Rainbow iridescent peacock spiders could inspire new optical technology, University of Akron et al.
A zoom-in view of abdomen of Peacock spider Maratus robinsoni. Courtesy of Jürgen Otto, co-author.

“Who knew that such a small critter would create such an intense iridescence using extremely sophisticated mechanisms that will inspire optical engineers,” said Dimitri Deheyn, researcher at Scripps Oceanography.

“We sometimes forget that mathematical optical models, while critical tools, are hypotheses that need to be tested,” said researcher Matthew Shawkey, who worked on the research while at the University of Akron. “Nanoscale 3D printing allowed us to experimentally validate our models, which was really exciting. We hope that these techniques will become common in the future.”

The research team comprised researchers from the following universities and institutions: University of Akron; Scripps Institution of Oceanography at the University of California San Diego; California Institute of Technology (Caltech); University of Nebraska-Lincoln; University of Ghent; and University of Groningen.

The research was published in Nature Communications (doi:10.1038/s41467-017-02451-x).

Published: January 2018
hyperspectral imaging
Hyperspectral imaging is an advanced imaging technique that captures and processes information from across the electromagnetic spectrum. Unlike traditional imaging systems that record only a few spectral bands (such as red, green, and blue in visible light), hyperspectral imaging collects data in numerous contiguous bands, covering a wide range of wavelengths. This extended spectral coverage enables detailed analysis and characterization of materials based on their spectral signatures. Key...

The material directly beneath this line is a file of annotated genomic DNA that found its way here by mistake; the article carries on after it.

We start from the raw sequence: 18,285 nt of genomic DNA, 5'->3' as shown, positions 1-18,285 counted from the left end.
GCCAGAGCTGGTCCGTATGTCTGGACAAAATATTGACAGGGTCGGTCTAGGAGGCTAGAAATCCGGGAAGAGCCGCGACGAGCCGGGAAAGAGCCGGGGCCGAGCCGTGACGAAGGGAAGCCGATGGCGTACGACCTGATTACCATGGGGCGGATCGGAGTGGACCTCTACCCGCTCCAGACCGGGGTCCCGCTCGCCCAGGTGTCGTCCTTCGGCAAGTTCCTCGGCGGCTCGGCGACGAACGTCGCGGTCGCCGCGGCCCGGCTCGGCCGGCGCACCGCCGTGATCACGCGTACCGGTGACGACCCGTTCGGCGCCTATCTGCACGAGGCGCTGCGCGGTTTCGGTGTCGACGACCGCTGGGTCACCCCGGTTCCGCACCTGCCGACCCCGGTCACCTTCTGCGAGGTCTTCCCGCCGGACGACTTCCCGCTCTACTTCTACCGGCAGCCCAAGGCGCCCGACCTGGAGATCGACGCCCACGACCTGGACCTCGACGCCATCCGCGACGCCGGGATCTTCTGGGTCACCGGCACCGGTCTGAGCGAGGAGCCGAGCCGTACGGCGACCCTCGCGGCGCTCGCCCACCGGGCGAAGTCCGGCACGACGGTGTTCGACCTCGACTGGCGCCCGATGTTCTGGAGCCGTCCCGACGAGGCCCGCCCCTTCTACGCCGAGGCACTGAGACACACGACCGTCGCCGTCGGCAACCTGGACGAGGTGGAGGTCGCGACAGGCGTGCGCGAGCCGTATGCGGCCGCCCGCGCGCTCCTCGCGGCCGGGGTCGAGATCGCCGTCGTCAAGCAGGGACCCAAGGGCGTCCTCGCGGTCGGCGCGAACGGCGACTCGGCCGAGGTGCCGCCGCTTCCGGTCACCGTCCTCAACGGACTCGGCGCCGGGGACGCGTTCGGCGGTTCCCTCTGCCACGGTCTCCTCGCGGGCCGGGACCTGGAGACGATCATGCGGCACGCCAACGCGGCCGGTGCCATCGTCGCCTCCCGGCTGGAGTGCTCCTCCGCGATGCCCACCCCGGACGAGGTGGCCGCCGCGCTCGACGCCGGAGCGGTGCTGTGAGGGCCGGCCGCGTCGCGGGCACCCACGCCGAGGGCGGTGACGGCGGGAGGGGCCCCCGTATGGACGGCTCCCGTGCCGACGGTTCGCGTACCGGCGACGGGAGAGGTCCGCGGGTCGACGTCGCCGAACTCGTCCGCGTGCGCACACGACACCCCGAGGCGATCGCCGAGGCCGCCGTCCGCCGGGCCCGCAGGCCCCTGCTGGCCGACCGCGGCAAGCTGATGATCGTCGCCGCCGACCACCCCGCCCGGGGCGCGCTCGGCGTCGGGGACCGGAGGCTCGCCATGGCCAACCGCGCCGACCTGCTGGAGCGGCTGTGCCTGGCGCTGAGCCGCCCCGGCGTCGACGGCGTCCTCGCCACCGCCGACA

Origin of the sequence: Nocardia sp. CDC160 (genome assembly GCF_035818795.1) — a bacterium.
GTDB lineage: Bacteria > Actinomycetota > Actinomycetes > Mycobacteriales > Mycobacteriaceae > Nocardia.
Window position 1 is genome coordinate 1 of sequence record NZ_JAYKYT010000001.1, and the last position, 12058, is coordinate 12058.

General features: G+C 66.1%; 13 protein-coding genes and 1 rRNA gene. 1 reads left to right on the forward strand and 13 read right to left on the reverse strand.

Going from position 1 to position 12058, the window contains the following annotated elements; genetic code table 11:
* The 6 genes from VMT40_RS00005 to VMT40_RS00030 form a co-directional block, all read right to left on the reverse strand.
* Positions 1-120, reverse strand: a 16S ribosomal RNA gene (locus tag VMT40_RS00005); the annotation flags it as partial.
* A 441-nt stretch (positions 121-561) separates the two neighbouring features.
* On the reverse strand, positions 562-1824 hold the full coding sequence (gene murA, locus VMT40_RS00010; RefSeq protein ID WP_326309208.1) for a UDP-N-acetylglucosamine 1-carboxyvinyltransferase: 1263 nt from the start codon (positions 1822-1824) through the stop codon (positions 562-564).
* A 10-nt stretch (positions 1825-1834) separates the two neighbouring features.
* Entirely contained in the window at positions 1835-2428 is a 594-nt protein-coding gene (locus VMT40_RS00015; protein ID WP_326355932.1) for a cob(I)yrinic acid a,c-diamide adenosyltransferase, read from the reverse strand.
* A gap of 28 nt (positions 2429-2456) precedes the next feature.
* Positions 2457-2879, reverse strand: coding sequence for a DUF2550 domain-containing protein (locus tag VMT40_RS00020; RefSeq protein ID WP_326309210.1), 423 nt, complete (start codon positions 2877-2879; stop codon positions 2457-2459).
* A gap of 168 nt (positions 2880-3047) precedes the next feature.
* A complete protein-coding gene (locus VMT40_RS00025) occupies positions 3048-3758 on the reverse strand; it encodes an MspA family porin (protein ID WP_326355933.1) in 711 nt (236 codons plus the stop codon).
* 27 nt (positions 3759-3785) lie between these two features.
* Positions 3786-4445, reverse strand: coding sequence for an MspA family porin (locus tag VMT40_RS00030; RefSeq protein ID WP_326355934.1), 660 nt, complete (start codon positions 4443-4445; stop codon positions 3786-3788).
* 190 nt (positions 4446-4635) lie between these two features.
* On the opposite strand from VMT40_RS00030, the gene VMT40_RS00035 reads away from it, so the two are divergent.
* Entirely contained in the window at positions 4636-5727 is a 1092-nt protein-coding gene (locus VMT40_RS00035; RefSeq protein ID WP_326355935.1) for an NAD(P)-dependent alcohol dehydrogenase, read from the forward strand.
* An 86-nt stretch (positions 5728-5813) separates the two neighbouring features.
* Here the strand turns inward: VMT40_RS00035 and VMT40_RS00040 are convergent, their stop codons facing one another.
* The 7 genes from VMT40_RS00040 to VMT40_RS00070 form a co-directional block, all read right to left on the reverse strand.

Nanophotonics is a branch of science and technology that explores the behavior of light on the nanometer scale, typically at dimensions smaller than the wavelength of light. It involves the study and manipulation of light using nanoscale structures and materials, often at dimensions comparable to or smaller than the wavelength of the light being manipulated. Aspects and applications of nanophotonics include: Nanoscale optical components: Nanophotonics involves the design and fabrication of...
An SI prefix meaning one billionth (10-9). Nano can also be used to indicate the study of atoms, molecules and other structures and particles on the nanometer scale. Nano-optics (also referred to as nanophotonics), for example, is the study of how light and light-matter interactions behave on the nanometer scale. See nanophotonics.
Plasmonics is a field of science and technology that focuses on the interaction between electromagnetic radiation and free electrons in a metal or semiconductor at the nanoscale. Specifically, plasmonics deals with the collective oscillations of these free electrons, known as surface plasmons, which can confine and manipulate light on the nanometer scale. Surface plasmons are formed when incident photons couple with the conduction electrons at the interface between a metal or semiconductor...